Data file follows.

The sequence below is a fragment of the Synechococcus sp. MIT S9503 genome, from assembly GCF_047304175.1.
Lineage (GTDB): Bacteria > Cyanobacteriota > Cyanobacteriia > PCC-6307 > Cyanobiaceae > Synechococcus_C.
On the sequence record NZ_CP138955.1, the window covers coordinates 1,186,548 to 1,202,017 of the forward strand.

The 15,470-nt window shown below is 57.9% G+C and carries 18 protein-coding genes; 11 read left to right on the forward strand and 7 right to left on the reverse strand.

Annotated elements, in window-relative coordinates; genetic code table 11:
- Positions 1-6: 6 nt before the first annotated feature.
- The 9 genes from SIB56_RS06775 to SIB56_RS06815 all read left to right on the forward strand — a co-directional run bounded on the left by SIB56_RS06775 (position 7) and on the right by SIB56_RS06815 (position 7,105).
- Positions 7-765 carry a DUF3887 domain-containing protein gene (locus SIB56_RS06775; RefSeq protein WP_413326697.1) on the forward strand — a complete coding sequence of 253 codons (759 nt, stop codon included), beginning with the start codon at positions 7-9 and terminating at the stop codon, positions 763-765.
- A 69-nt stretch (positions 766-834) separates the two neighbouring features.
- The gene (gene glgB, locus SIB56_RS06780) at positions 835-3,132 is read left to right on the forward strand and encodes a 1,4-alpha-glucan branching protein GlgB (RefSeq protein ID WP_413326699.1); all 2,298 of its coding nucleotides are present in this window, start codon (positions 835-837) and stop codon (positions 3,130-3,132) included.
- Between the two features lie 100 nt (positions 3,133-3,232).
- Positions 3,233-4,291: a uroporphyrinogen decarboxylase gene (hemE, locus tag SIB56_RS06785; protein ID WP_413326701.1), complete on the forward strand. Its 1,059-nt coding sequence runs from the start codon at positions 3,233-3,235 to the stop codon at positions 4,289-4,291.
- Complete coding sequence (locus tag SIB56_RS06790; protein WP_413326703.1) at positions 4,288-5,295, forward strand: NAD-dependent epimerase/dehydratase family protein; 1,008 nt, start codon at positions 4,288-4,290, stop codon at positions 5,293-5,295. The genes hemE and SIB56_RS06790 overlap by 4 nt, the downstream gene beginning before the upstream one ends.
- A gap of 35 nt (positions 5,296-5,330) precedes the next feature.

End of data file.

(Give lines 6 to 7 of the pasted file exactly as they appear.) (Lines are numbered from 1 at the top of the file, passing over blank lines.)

- Positions 1-6: 6 nt before the first annotated feature.
- The 9 genes from SIB56_RS06775 to SIB56_RS06815 all read left to right on the forward strand — a co-directional run bounded on the left by SIB56_RS06775 (position 7) and on the right by SIB56_RS06815 (position 7,105).